Carlos Santana returns to Cleveland today for the third time since leaving the city where he played all but one of his 12 big league seasons and established reputations for power and getting on base. But Santana, now the KC Royals’ first baseman, returns not with the kind of game he gave the Indians for 11 years, but instead plagued by a bat in significant disrepair.
His .216/.322/.354 line in 145 games this season pales in comparison to the .251/.368/.450 he put up as an Indian, and his 19 home runs are, excluding last year’s pandemic-shortened season, the fewest he’s hit since clubbing the same number in 2015.
Those stats, unlikely to improve drastically with only 11 games left in the season after today’s Progressive Field doubleheader, beg the question of Santana’s Kansas City future. Whether the Royals still consider him a sufficient solution to the first base problem they’ve faced since Eric Hosmer departed will determine whether they bring Santana back next season to complete his two-year deal.
It’s a fair question, one mlb.com implicitly raised in its Sunday story identifying players whose teams shouldn’t “give up” on them after poor 2021 efforts. But in Santana’s case, the answer may depend less on his performance, and more on Nick Pratto’s.
Considering Pratto’s disastrous 2019 season, one that could have derailed his career in other organizations, and the fact he reached Triple-A only this July, it’s reasonable to assume the KC Royals might want to give him at least another half-season at Omaha before testing him in the majors. But his excellent 2021 numbers could force the club’s hand, and Santana out of Kansas City.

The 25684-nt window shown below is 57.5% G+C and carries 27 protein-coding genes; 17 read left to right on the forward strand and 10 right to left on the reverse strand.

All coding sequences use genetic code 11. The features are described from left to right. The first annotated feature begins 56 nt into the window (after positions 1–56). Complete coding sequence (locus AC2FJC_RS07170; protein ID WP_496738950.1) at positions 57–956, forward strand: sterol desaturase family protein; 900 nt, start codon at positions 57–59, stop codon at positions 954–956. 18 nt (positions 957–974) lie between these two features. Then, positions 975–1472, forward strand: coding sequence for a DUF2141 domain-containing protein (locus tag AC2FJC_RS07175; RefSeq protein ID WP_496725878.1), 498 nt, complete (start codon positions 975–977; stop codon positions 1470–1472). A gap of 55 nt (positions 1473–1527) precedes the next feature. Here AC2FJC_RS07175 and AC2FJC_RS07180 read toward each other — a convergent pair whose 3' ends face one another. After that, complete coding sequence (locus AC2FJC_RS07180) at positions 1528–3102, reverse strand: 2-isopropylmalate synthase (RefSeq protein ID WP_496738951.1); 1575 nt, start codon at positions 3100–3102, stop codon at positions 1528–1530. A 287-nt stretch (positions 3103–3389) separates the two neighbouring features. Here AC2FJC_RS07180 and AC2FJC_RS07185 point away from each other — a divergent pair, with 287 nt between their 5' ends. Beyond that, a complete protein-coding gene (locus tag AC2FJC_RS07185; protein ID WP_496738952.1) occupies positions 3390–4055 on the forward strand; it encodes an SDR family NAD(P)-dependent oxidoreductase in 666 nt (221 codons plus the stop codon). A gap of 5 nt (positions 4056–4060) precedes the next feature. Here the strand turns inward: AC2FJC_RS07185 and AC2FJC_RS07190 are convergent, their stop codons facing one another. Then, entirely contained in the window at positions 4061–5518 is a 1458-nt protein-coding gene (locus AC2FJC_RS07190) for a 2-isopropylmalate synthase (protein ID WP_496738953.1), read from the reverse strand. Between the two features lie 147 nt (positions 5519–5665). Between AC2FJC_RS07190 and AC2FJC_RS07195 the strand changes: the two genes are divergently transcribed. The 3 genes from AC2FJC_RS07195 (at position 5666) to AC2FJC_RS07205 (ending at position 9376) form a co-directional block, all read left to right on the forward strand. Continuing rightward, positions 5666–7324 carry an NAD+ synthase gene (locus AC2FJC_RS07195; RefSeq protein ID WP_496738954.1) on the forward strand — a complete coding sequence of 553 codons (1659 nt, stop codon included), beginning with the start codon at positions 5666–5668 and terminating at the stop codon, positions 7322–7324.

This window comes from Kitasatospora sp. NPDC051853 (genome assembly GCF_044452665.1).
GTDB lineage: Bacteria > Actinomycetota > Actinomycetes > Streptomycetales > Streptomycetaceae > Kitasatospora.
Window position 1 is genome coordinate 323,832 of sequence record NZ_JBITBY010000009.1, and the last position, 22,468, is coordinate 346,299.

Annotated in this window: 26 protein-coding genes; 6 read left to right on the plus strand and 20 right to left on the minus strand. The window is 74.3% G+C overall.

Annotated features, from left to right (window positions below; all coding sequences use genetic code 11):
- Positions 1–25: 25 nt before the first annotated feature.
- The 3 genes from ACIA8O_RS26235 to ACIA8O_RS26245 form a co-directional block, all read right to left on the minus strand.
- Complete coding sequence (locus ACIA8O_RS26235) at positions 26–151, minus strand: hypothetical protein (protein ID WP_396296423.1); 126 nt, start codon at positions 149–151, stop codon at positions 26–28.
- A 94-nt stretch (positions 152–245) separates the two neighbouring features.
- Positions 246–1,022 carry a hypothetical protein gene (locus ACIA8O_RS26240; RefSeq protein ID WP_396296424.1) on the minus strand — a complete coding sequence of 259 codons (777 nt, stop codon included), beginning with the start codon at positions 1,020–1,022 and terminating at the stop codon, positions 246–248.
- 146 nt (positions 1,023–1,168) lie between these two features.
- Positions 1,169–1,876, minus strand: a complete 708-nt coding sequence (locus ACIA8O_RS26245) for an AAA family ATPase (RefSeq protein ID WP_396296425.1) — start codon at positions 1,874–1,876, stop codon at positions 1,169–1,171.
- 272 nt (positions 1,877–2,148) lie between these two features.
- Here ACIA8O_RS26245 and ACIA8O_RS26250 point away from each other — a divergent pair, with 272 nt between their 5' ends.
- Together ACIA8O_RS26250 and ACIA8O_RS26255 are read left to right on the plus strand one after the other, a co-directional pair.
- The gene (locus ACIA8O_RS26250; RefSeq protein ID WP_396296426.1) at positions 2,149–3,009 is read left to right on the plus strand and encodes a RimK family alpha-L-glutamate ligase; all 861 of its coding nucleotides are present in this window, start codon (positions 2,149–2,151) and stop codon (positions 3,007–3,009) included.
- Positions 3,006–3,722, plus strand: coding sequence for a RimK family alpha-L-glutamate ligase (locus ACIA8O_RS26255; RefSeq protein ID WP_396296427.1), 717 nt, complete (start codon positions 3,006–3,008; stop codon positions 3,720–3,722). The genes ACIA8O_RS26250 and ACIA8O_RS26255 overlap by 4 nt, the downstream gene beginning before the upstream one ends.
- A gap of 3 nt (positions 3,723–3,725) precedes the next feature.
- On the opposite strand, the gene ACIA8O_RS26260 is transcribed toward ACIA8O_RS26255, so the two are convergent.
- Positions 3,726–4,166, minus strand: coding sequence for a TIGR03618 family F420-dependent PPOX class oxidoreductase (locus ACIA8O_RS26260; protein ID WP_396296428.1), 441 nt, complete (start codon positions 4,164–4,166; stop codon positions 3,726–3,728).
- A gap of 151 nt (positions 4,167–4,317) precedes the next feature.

So good was Pratto’s resurgence at Double-A Northwest Arkansas this season (15 homers, 43 RBIs and .271/.404/.570 in 61 games) that the Royals decided against giving him a full Double-A campaign to recover from his ugly 2019 and last year’s lost minor league season, and promoted him to Omaha July 20.
And moving up a level didn’t slow Pratto until recently. He hit .279 with four homers in July for Omaha and slashed .278/.372/.670 with nine home runs in August. But although he hit his 16th Storm Chaser home run Saturday night, giving him 31 for the minor league campaign, he’s batting only .151 this month.
The KC Royals will keep a close eye on Santana and Pratto down the stretch.
What Pratto does during the rest of Omaha’s season—like Kansas City, the Storm Chasers have a couple of weeks left to play—will surely impact Santana. If Pratto stays cold and his September slump deepens, the KC Royals may decide he needs more seasoning and pencil him in for a Triple-A start in 2022; but if he gets hot again, the club might plan on him as its Opening Day first baseman.
There’s always spring training, of course, but if new General Manager J.J. Picollo has any designs on moving Santana, he’d probably prefer to shop him on the more active winter market. That means how Pratto, and to a lesser extent Santana, perform in the next couple of weeks could have much to do with what the Royals look like when they open the 2022 campaign March 31 in Cleveland.
Carlos Santana has one year left on his contract with the Royals. But whether he’ll be back is an open question.